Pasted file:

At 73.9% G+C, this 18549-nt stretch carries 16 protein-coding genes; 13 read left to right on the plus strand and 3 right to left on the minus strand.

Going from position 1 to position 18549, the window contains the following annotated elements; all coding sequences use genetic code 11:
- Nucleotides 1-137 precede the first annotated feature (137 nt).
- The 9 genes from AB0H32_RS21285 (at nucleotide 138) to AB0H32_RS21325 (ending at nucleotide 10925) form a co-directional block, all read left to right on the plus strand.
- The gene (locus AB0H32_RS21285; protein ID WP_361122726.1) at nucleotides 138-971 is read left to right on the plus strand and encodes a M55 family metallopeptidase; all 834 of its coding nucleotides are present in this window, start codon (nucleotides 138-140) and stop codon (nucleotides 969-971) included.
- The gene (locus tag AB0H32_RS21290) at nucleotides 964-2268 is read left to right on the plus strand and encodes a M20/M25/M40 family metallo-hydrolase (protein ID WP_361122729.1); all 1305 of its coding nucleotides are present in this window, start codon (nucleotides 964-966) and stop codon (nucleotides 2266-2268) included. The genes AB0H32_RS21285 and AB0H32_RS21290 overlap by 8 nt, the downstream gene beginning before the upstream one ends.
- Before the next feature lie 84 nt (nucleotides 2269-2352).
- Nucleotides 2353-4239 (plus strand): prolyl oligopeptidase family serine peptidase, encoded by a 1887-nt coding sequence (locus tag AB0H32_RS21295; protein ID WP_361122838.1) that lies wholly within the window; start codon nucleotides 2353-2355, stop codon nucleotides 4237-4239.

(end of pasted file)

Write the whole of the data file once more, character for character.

At 73.9% G+C, this 18549-nt stretch carries 16 protein-coding genes; 13 read left to right on the plus strand and 3 right to left on the minus strand.

Going from position 1 to position 18549, the window contains the following annotated elements; all coding sequences use genetic code 11:
- Nucleotides 1-137 precede the first annotated feature (137 nt).
- The 9 genes from AB0H32_RS21285 (at nucleotide 138) to AB0H32_RS21325 (ending at nucleotide 10925) form a co-directional block, all read left to right on the plus strand.
- The gene (locus AB0H32_RS21285; protein ID WP_361122726.1) at nucleotides 138-971 is read left to right on the plus strand and encodes a M55 family metallopeptidase; all 834 of its coding nucleotides are present in this window, start codon (nucleotides 138-140) and stop codon (nucleotides 969-971) included.
- The gene (locus tag AB0H32_RS21290) at nucleotides 964-2268 is read left to right on the plus strand and encodes a M20/M25/M40 family metallo-hydrolase (protein ID WP_361122729.1); all 1305 of its coding nucleotides are present in this window, start codon (nucleotides 964-966) and stop codon (nucleotides 2266-2268) included. The genes AB0H32_RS21285 and AB0H32_RS21290 overlap by 8 nt, the downstream gene beginning before the upstream one ends.
- Before the next feature lie 84 nt (nucleotides 2269-2352).
- Nucleotides 2353-4239 (plus strand): prolyl oligopeptidase family serine peptidase, encoded by a 1887-nt coding sequence (locus tag AB0H32_RS21295; protein ID WP_361122838.1) that lies wholly within the window; start codon nucleotides 2353-2355, stop codon nucleotides 4237-4239.